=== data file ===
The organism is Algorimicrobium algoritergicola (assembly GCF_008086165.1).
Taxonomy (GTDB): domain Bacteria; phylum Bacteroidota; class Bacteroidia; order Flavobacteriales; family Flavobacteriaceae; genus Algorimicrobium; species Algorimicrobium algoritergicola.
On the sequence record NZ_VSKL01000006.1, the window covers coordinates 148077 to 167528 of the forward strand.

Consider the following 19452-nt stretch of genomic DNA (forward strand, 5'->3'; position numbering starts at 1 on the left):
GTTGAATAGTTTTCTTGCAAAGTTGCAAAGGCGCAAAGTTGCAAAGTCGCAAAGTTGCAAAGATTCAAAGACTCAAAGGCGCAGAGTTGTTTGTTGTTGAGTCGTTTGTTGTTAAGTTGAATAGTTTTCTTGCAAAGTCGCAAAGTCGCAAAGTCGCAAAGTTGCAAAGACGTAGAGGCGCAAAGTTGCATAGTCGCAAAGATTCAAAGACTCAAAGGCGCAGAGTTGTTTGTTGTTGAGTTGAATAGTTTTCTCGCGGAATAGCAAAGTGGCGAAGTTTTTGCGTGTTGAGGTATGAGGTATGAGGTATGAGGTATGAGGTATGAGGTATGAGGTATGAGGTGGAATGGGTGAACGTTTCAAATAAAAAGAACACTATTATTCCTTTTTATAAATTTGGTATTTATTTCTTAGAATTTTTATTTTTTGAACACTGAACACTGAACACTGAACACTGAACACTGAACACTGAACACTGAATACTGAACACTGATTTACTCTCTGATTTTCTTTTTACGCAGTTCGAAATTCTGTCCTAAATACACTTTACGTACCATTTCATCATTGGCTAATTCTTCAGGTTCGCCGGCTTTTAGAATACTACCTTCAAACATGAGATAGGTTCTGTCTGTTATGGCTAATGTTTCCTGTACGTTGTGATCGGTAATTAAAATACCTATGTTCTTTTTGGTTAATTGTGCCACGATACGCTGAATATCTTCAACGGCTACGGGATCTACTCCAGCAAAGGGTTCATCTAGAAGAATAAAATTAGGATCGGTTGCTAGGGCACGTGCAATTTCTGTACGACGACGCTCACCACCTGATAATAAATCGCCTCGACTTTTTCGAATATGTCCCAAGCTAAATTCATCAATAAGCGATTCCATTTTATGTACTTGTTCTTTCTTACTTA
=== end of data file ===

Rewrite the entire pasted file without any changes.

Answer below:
The organism is Algorimicrobium algoritergicola (assembly GCF_008086165.1).
Taxonomy (GTDB): domain Bacteria; phylum Bacteroidota; class Bacteroidia; order Flavobacteriales; family Flavobacteriaceae; genus Algorimicrobium; species Algorimicrobium algoritergicola.
On the sequence record NZ_VSKL01000006.1, the window covers coordinates 148077 to 167528 of the forward strand.

Consider the following 19452-nt stretch of genomic DNA (forward strand, 5'->3'; position numbering starts at 1 on the left):
GTTGAATAGTTTTCTTGCAAAGTTGCAAAGGCGCAAAGTTGCAAAGTCGCAAAGTTGCAAAGATTCAAAGACTCAAAGGCGCAGAGTTGTTTGTTGTTGAGTCGTTTGTTGTTAAGTTGAATAGTTTTCTTGCAAAGTCGCAAAGTCGCAAAGTCGCAAAGTTGCAAAGACGTAGAGGCGCAAAGTTGCATAGTCGCAAAGATTCAAAGACTCAAAGGCGCAGAGTTGTTTGTTGTTGAGTTGAATAGTTTTCTCGCGGAATAGCAAAGTGGCGAAGTTTTTGCGTGTTGAGGTATGAGGTATGAGGTATGAGGTATGAGGTATGAGGTATGAGGTATGAGGTGGAATGGGTGAACGTTTCAAATAAAAAGAACACTATTATTCCTTTTTATAAATTTGGTATTTATTTCTTAGAATTTTTATTTTTTGAACACTGAACACTGAACACTGAACACTGAACACTGAACACTGAACACTGAATACTGAACACTGATTTACTCTCTGATTTTCTTTTTACGCAGTTCGAAATTCTGTCCTAAATACACTTTACGTACCATTTCATCATTGGCTAATTCTTCAGGTTCGCCGGCTTTTAGAATACTACCTTCAAACATGAGATAGGTTCTGTCTGTTATGGCTAATGTTTCCTGTACGTTGTGATCGGTAATTAAAATACCTATGTTCTTTTTGGTTAATTGTGCCACGATACGCTGAATATCTTCAACGGCTACGGGATCTACTCCAGCAAAGGGTTCATCTAGAAGAATAAAATTAGGATCGGTTGCTAGGGCACGTGCAATTTCTGTACGACGACGCTCACCACCTGATAATAAATCGCCTCGACTTTTTCGAATATGTCCCAAGCTAAATTCATCAATAAGCGATTCCATTTTATGTACTTGTTCTTTCTTACTTA